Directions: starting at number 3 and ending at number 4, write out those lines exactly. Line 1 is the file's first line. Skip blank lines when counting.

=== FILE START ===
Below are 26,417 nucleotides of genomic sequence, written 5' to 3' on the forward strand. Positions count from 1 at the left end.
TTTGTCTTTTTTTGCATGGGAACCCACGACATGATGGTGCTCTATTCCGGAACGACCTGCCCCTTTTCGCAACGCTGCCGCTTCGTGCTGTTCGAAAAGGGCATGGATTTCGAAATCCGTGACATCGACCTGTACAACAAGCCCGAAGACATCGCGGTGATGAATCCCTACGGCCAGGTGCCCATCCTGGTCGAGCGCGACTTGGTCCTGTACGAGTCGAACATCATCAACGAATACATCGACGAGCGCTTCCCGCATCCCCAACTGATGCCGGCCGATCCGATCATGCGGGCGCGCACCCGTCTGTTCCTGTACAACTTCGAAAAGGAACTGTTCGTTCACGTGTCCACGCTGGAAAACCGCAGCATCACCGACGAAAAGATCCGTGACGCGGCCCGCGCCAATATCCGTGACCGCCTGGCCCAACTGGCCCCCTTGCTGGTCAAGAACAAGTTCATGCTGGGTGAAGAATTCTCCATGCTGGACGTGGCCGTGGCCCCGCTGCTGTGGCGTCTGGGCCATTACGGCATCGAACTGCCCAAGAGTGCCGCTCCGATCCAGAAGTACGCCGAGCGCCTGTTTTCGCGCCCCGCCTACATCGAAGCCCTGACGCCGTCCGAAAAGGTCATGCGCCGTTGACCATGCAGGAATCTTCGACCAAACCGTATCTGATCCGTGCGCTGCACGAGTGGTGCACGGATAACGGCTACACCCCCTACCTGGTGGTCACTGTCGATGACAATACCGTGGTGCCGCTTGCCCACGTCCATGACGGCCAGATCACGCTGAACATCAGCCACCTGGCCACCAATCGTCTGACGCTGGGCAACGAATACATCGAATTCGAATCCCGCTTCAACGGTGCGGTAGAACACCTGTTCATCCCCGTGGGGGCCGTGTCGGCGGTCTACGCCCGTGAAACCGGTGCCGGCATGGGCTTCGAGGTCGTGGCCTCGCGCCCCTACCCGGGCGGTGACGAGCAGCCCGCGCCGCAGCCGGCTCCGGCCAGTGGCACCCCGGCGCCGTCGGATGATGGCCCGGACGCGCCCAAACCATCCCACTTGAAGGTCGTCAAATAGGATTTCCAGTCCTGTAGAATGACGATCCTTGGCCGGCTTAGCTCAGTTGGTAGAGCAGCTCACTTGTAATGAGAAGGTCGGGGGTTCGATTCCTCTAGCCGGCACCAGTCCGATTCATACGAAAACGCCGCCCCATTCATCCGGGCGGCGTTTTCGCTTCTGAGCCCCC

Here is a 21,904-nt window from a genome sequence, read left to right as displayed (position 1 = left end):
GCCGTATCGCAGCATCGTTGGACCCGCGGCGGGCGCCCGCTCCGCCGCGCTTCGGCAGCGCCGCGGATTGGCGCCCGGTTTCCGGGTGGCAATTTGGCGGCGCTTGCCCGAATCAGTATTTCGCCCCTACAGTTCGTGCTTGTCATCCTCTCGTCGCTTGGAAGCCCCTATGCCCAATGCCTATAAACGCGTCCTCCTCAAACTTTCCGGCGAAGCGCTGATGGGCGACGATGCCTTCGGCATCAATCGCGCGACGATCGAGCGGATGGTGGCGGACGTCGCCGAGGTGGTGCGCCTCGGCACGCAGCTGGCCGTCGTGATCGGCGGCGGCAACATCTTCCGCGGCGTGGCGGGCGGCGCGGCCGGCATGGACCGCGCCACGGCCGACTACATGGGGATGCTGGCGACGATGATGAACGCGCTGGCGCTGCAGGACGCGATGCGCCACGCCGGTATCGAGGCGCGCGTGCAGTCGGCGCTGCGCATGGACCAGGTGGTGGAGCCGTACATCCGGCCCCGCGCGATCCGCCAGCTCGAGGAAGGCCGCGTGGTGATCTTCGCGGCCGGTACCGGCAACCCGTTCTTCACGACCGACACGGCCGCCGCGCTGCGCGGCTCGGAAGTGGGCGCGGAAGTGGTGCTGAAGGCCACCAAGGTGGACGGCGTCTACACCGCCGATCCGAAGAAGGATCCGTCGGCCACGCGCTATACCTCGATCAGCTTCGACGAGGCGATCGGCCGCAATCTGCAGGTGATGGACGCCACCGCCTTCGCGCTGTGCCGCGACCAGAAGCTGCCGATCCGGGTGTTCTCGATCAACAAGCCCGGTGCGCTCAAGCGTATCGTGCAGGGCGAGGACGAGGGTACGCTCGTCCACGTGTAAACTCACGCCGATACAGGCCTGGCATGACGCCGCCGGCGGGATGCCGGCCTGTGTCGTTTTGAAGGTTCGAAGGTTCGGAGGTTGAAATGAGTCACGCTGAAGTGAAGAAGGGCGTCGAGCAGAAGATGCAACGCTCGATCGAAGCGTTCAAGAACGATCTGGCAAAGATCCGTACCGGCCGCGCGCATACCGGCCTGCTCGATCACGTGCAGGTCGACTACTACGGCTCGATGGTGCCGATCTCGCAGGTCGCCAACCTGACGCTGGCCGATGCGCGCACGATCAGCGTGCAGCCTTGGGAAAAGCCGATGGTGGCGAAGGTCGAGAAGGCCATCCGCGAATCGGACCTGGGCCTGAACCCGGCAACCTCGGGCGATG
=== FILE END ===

Here is a 21,904-nt window from a genome sequence, read left to right as displayed (position 1 = left end):
GCCGTATCGCAGCATCGTTGGACCCGCGGCGGGCGCCCGCTCCGCCGCGCTTCGGCAGCGCCGCGGATTGGCGCCCGGTTTCCGGGTGGCAATTTGGCGGCGCTTGCCCGAATCAGTATTTCGCCCCTACAGTTCGTGCTTGTCATCCTCTCGTCGCTTGGAAGCCCCTATGCCCAATGCCTATAAACGCGTCCTCCTCAAACTTTCCGGCGAAGCGCTGATGGGCGACGATGCCTTCGGCATCAATCGCGCGACGATCGAGCGGATGGTGGCGGACGTCGCCGAGGTGGTGCGCCTCGGCACGCAGCTGGCCGTCGTGATCGGCGGCGGCAACATCTTCCGCGGCGTGGCGGGCGGCGCGGCCGGCATGGACCGCGCCACGGCCGACTACATGGGGATGCTGGCGACGATGATGAACGCGCTGGCGCTGCAGGACGCGATGCGCCACGCCGGTATCGAGGCGCGCGTGCAGTCGGCGCTGCGCATGGACCAGGTGGTGGAGCCGTACATCCGGCCCCGCGCGATCCGCCAGCTCGAGGAAGGCCGCGTGGTGATCTTCGCGGCCGGTACCGGCAACCCGTTCTTCACGACCGACACGGCCGCCGCGCTGCGCGGCTCGGAAGTGGGCGCGGAAGTGGTGCTGAAGGCCACCAAGGTGGACGGCGTCTACACCGCCGATCCGAAGAAGGATCCGTCGGCCACGCGCTATACCTCGATCAGCTTCGACGAGGCGATCGGCCGCAATCTGCAGGTGATGGACGCCACCGCCTTCGCGCTGTGCCGCGACCAGAAGCTGCCGATCCGGGTGTTCTCGATCAACAAGCCCGGTGCGCTCAAGCGTATCGTGCAGGGCGAGGACGAGGGTACGCTCGTCCACGTGTAAACTCACGCCGATACAGGCCTGGCATGACGCCGCCGGCGGGATGCCGGCCTGTGTCGTTTTGAAGGTTCGAAGGTTCGGAGGTTGAAATGAGTCACGCTGAAGTGAAGAAGGGCGTCGAGCAGAAGATGCAACGCTCGATCGAAGCGTTCAAGAACGATCTGGCAAAGATCCGTACCGGCCGCGCGCATACCGGCCTGCTCGATCACGTGCAGGTCGACTACTACGGCTCGATGGTGCCGATCTCGCAGGTCGCCAACCTGACGCTGGCCGATGCGCGCACGATCAGCGTGCAGCCTTGGGAAAAGCCGATGGTGGCGAAGGTCGAGAAGGCCATCCGCGAATCGGACCTGGGCCTGAACCCGGCAACCTCGGGCGATG